TheTakeawaySnowMapedit.jpg

The day after the initial snowstorm, when the city had made some headway in clearing snow, the Takeaway asked for more mobile reports from the public and made a second-day map. On the third day, the program texted everyone that had already participated and asked about their current situation. (Here is a link to all three maps.) At this point, most people texted that local roads were clear, and they were finally able to get out. Visually, this was evident between the three different maps.

A Texting Service Can Be a Big Help

One key to the team's success was to partner with a texting service, in this case, Mobile Commons. "The Takeaway" had worked with the company in the past, and knew what they could do based on prior experience, Colgan said. Mobile Commons had the infrastructure in place to help launch the campaign quickly.

"It was about 20 minutes between the time we decided to do it and the time we could promote it on the air," Colgan said.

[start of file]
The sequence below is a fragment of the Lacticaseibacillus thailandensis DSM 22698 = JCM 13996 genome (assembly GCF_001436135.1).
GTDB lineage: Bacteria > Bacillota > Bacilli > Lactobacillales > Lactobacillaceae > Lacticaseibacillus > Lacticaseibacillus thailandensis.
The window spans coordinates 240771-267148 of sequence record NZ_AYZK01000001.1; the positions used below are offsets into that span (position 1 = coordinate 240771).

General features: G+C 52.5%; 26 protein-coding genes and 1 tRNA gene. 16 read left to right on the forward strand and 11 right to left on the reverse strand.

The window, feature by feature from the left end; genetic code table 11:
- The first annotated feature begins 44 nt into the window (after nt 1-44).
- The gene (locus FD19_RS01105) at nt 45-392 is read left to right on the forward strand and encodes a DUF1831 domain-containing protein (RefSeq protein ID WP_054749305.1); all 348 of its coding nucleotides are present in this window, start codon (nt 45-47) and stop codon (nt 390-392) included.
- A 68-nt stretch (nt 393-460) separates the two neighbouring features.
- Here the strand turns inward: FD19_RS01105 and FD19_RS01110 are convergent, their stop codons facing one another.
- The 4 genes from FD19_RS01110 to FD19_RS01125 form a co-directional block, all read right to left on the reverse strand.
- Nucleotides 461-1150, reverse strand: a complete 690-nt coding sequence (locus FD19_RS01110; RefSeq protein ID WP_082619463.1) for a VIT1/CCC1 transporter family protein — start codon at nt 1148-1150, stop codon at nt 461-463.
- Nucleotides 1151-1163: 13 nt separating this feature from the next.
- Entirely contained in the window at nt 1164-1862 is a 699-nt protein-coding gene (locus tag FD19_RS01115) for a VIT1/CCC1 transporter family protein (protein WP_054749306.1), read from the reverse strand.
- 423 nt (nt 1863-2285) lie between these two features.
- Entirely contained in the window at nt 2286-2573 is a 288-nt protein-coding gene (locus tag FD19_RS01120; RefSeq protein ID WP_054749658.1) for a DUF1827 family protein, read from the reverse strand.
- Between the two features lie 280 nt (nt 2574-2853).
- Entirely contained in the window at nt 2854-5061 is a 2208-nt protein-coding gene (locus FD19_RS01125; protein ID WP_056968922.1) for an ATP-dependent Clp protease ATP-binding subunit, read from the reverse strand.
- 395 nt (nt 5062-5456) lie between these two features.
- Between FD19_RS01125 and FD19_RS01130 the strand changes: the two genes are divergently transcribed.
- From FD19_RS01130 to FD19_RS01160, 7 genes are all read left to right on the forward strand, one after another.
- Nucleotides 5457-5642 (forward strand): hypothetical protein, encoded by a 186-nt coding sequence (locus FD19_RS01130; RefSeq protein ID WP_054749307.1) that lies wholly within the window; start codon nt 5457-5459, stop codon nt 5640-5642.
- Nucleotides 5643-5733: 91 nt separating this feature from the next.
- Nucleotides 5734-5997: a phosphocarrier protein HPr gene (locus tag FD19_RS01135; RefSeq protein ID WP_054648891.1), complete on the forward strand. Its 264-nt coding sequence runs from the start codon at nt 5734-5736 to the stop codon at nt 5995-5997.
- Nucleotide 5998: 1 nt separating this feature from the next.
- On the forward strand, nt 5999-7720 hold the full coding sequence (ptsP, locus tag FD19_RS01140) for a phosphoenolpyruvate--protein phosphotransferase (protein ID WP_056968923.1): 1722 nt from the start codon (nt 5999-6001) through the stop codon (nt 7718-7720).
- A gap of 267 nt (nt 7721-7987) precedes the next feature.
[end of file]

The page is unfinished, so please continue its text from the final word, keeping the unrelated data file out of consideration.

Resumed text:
All "The Takeaway" had to do was set up the campaign and the key word. This timeliness is key, especially in breaking news situations.

The Mobile Commons system also worked well in that the texted data came in and could be easily exported via CSV to the Google Fusion map, including a public link to the MP3 of a citizen's voice report. So, for everyone that called in to leave a message, a site visitor could click on the map and link to hear the detailed audio story associated with that report.

Not Meant For Every Story

On the day of my interview with Colgan, fresh snowfall was predicted for the region. I asked if the PLOW campaign would be promoted that day. Colgan warned against overusing a service like this.